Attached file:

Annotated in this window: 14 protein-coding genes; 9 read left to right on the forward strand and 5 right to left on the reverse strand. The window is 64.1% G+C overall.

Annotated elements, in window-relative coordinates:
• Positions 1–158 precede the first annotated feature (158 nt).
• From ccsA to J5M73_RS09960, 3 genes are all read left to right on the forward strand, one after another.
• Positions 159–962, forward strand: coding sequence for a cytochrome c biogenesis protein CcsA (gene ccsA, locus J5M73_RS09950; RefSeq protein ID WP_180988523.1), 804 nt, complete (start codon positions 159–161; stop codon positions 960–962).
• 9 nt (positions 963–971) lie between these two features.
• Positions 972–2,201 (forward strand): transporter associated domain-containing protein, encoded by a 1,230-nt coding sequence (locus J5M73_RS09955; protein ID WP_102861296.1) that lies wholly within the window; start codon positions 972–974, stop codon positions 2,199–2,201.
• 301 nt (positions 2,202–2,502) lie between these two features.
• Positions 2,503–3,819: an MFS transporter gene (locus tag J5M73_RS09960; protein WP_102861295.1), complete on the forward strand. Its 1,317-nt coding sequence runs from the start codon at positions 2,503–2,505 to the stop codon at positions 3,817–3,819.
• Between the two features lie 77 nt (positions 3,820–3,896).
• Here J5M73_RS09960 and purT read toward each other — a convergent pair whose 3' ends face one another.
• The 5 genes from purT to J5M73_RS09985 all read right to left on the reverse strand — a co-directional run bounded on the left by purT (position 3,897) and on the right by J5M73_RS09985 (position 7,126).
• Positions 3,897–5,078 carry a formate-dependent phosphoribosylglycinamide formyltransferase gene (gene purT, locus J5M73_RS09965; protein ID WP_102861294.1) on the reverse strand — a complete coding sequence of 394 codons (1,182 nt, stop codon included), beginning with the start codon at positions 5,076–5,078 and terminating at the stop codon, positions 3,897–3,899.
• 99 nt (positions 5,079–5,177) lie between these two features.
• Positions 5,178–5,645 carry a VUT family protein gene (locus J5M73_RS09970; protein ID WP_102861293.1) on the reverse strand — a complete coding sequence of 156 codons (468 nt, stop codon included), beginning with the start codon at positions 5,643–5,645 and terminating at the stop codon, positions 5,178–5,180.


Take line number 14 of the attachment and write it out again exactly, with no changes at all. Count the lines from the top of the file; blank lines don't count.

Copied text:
• 99 nt (positions 5,079–5,177) lie between these two features.